In case you have been living under a rock and only have this sort of vague idea of why Uber is literally the worst company ever, I posted a round-up on my personal blog three months ago. But keep in mind, that's three months old, so lots more egregious shit has come out about them since. Like, just about every damned day. They are just a monster factory.
If you still have the Uber app on your phone, that is bad and you should feel bad. They really are the worst.
And yeah, it is not lost on me that I also allowed myself to be talked into making a deal with this devil and am now getting fucked by it. Think of it less as "hypocrisy" and more as "an object lesson".
(Lyft, by the way, is Uber Lite, and they only look better in comparison because they are less successful, so don't think that lets you off the hook in your complicity. Use Muni, BART, real cabs or a bike.)
Anyway, if you've got any realistic suggestions of how we can get our damned pizzas delivered, that would be great.
That's all horrible, but maybe mixtape 184 will help:
I'm sorry to report that, three years after the beginning of this project, and after nearly two years of operation, we are shutting Codeword down. Stick a fork in it, it's done.
So please watch it with those misleading headlines, ok?
Codeword's attached restaurant, the Fifth and Folsom location of DNA Pizza, will also be closing. However, both DNA Lounge and the Eleventh Street location of DNA Pizza remain open.
We have had some really fun events at Codeword, and worked with some great artists and promoters. But even though many of the parties were fun, very few of them made enough money to cover our rent, and those that did were few and far between.
So to all of the artists and promoters who made a go of it there, thank you for all your hard work, and I'm sorry we couldn't figure out how to make the venue succeed.
And to our staff, I'm sorry to have put you all through this. Especially to the restaurant staff, who spent less of their time serving food than they did fighting with angry schizophrenics, trying to keep heroin addicts from using our restrooms as their shooting gallery, mopping the lake of trash and human shit off of the sidewalk, and arguing with whichever meth dealer du jour had decided to do business out of the hotel upstairs. We literally do not pay them enough to put up with the kind of nonsense that came their way every night.
Our landlord has been remarkably understanding and generous during this process. He recently gave us a substantial rent reduction, but even that wasn't enough. We spent more than eight months trying to find someone willing to buy the business and take over our lease, but nobody would take the bait. Our landlord would be totally within his rights to demand our monthly rent until the end of our lease, quite a few years in the future, but we've negotiated an exit: he's letting us out of the lease. That leaves him with an empty building, awaiting the next person to come along, so letting us walk away is pretty huge.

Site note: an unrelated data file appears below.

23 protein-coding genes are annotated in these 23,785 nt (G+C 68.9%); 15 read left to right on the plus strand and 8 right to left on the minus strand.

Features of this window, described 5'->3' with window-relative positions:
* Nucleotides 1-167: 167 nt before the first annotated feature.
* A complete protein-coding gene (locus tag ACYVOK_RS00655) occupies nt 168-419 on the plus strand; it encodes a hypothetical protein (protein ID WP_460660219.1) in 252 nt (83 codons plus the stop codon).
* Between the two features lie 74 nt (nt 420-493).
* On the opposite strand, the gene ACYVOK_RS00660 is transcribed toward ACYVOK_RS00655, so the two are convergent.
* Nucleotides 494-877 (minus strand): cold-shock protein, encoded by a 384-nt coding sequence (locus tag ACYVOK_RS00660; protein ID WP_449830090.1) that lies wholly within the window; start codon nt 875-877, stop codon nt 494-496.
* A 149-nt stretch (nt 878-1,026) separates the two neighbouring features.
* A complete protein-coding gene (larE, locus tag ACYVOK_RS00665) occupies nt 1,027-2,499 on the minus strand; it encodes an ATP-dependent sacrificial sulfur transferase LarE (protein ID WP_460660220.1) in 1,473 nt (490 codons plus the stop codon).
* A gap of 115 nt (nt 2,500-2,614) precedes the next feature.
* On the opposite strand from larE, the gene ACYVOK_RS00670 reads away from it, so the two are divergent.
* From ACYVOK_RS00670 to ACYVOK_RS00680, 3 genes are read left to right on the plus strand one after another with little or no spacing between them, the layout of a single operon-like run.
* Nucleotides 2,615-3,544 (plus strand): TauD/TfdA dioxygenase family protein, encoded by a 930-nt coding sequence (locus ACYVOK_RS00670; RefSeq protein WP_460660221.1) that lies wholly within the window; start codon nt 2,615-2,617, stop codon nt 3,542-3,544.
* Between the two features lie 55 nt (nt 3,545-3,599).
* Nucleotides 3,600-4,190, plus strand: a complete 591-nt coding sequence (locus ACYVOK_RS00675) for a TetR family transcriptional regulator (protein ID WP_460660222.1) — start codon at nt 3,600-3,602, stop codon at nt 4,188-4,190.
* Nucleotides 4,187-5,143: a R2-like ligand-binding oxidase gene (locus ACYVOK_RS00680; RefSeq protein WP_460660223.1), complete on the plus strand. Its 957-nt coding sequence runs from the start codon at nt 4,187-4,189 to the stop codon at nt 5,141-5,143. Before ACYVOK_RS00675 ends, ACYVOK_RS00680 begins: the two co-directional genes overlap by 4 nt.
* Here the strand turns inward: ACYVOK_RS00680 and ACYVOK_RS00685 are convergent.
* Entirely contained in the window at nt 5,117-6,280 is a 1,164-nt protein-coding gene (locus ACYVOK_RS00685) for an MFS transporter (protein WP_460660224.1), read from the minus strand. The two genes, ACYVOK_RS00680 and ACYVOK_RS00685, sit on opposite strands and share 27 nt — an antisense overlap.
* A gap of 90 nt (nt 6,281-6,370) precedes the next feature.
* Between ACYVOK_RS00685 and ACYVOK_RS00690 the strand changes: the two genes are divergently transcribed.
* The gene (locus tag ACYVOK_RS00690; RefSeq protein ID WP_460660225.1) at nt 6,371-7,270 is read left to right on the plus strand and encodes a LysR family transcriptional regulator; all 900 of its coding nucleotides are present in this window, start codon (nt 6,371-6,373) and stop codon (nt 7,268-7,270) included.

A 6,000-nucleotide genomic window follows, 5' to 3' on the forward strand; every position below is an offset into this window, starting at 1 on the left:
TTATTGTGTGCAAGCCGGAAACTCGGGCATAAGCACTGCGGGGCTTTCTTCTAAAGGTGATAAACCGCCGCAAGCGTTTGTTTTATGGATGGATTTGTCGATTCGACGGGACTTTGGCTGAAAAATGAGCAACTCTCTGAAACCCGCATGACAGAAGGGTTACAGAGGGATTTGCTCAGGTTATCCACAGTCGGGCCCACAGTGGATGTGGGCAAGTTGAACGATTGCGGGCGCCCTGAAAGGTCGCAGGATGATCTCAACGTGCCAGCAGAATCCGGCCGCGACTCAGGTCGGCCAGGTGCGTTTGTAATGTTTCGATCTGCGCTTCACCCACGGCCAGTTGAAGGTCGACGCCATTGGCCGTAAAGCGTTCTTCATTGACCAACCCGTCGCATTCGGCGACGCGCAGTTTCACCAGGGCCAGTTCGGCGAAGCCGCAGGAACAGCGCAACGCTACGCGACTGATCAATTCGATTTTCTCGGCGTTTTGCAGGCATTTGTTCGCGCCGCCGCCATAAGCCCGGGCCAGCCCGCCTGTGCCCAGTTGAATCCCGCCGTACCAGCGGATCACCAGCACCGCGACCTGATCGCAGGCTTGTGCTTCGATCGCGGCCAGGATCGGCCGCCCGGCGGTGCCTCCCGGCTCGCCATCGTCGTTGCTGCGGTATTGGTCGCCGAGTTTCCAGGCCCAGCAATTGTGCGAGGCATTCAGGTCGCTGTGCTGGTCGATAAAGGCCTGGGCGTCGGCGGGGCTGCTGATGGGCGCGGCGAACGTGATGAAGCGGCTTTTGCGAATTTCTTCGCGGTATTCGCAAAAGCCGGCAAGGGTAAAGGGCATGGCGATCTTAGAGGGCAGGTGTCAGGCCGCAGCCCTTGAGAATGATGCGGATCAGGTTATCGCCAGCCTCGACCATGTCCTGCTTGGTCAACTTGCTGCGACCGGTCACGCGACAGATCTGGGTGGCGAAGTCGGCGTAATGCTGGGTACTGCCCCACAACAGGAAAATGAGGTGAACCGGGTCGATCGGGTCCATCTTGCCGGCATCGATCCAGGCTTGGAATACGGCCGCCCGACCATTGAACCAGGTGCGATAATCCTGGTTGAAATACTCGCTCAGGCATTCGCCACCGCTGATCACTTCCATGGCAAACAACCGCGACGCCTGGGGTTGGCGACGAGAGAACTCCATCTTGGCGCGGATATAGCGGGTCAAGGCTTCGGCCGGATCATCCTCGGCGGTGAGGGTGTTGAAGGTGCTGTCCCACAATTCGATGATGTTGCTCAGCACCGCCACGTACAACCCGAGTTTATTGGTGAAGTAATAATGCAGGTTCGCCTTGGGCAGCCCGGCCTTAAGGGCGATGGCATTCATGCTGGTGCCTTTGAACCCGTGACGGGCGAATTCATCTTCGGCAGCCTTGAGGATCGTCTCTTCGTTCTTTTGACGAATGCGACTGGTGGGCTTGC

The Fallacy of Sunk Cost is a monster. It's very difficult not to view situations like this with the framing of: "We have invested so much, and if we stop now, we are wasting that money". But the reality is, that money has been spent. It is already gone. The remaining decision is only whether continuing down this path, or down another, has better future potential.
Does the facility we have on hand have a strong enough economic potential that it is better to devote even more resources to it? Or would those same resources be better spent at DNA Lounge?
And those resources are not exclusively financial. It's hard to quantify the brain drain in financial terms. Every hour that I and my managers spend trying to figure out how to improve Codeword is an hour that is not being spent thinking about how to improve DNA, where the potential benefits could be much larger.
There are many theories about what went wrong. I have a few, maybe you have some of your own. One perennial favorite is that the interminable construction project next door made our side of the street invisible, unwalkable and filthy.
There are some arguments for being optimistic about the location, so here are some of the difficult debates we've had with ourselves about why not to close:
The sidewalk is open again, and that has made a great visual improvement. The construction is almost finished, and the condo building next door will soon be full of hundreds of new potential pizza customers. The construction on Moscone will be finished in a year or two, bringing more conference tourism to the neighborhood. So, maybe in a couple of years, this will be a great spot for a restaurant and bar.
But that's a lot of rent to pay in the mean time, waiting for a potential coming Golden Age of Fifth and Folsom.
In the shorter term, with the sidewalk being open, maybe now is the right time to try again to be open for lunch. To do that right, it would be sensible to improve our signage and do a big advertising push, and give it at least a couple of months before deciding whether it's working. Not the cheapest experiment. And far from a sure thing.
We actually just booked a couple of recurring parties that have been doing pretty well. If those parties continue to do as well as they have, and continue to do that well even during the coming slow winter months, then we might be jussssst breaking even.